Sunday, June 12, 2011

Haven't I Heard This Story Before?

Chancey Shaw was not a model citizen in his hometown of Ripley, Ohio. He liked his drink and had been arrested a couple of times for assault. Although he lived in a hotbed of Underground Railroad activity, his goal wasn’t to help escaped slaves on the road to freedom, but prevent them from doing so while padding his pockets a bit in the process. Chancey was a nephew of my fifth great-grandfather, Russell Shaw. Peter Shaw, Russell’s brother, was Chancey’s father. 

 The Ohio River was the dividing line between slave state of Kentucky and possible freedom in Ohio. In Ripley, on the bluff overlooking the river, was the home of Reverend John Rankin, a Presbyterian minister and outspoken abolitionist. His home was a landmark for escaping slaves, who looked for the lighted lantern the family left in a window. The Rankin family and some other Ripley residents would hide slaves in their homes, then transport them north to another stop on the Underground Railroad. The residents of Ripley were well-aware of the Rankin family’s abolitionist activities.

John Rankin House, Ripley Ohio
NHL-NPS Photo
http://www.nps.gov/nr/travel/underground/oh3.htm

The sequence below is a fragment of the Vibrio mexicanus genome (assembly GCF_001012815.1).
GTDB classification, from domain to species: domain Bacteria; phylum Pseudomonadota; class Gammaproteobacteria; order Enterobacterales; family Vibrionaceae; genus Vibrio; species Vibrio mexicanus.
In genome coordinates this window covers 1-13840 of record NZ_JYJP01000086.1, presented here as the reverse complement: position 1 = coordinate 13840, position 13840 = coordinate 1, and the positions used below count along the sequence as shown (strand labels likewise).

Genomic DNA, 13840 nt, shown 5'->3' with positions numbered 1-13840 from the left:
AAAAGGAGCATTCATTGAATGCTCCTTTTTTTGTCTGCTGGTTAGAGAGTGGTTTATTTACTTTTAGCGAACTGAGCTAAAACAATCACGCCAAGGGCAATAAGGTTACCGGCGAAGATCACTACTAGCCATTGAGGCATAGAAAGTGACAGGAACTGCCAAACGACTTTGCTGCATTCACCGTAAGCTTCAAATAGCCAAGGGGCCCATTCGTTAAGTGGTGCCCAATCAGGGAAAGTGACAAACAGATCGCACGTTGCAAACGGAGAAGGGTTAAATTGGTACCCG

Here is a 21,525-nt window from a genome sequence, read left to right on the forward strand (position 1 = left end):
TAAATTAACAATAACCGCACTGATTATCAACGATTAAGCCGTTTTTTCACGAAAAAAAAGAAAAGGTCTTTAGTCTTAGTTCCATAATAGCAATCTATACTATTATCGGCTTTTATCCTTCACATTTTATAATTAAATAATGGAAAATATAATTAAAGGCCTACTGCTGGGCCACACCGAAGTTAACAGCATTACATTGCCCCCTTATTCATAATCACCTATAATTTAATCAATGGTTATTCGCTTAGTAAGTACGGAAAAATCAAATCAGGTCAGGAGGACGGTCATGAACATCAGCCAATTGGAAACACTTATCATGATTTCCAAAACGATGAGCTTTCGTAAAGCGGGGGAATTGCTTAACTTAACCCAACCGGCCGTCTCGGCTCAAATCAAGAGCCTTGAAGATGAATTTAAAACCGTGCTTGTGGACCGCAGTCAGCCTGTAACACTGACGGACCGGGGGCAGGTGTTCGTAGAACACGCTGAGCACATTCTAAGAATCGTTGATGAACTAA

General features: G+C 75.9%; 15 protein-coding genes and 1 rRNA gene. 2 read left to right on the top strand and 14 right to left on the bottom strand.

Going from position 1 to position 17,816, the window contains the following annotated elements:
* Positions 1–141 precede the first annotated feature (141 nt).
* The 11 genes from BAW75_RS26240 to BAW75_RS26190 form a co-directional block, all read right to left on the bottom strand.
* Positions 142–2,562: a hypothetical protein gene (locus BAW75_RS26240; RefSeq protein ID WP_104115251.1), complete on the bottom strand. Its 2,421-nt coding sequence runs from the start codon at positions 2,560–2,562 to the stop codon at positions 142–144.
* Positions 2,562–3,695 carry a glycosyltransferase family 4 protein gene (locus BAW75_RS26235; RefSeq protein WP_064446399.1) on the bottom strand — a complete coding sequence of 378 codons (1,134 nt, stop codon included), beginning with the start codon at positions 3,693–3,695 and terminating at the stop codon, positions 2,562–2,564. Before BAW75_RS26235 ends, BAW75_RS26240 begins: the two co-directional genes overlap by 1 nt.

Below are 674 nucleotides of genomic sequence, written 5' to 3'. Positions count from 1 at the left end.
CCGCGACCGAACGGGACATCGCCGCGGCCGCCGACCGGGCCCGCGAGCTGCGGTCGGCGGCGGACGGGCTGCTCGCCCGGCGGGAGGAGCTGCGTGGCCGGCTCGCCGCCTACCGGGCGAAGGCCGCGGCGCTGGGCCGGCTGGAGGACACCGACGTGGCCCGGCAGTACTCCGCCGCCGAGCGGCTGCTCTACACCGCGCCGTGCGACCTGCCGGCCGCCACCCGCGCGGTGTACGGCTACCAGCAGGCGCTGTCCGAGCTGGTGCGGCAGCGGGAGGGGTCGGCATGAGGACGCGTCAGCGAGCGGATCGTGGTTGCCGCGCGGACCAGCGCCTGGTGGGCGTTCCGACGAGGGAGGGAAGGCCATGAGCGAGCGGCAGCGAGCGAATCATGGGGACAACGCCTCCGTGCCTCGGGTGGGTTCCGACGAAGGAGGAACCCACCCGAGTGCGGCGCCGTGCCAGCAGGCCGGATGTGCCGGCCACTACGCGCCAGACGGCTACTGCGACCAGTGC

The Ohio River had frozen over in February 1838, creating what could be an easier escape  for slaves than rowing across the river in a skiff. Later in the month, though, the ice had started to thaw. On a frigid late February night, Chancey Shaw positioned himself on the banks of the Ohio River hoping to nab an escaping slave and collect a reward from a grateful slave owner. When he heard the splashing of water and the cracking of ice, he must have thought that this would be his lucky night.

A slave woman and her two year old child struggled to cross the river on the thawing ice. In her desperate escape, the woman fell through the ice three times. Chancey heard her coming and met her on the Ohio shore. He grabbed her arm and, surprisingly, said, “Any woman who crossed that river carrying her baby has won her freedom.” Then Chancey Shaw directed the woman to the Rankin home, where he told her she would find help. I would love to know what made the slave catcher give up a reward of possibly hundreds of dollars and have mercy on this woman and her child.

Does this story sound vaguely familiar?

A few years later after this incident, Reverend Rankin was visiting one of his sons at Lane Theological Seminary in Cincinnati. There, he related the story of the woman’s incredible escape to a professor at the seminary, Calvin Stowe, and his wife, Harriet Beecher Stowe. Years later in her novel Uncle Tom's Cabin, Mrs. Stowe based the character of Eliza, a slave woman who jumped with her child from ice floe to ice floe to cross the Ohio River to freedom, on the courageous woman who risked her life and the life of her child to flee the bondage of slavery.


If you are interested in the rich history of the Underground Railroad in Brown County, Ohio, I highly recommend Beyond the River: The Untold Story of the Heroes of the Underground Railroad by Ann Hagedorn.


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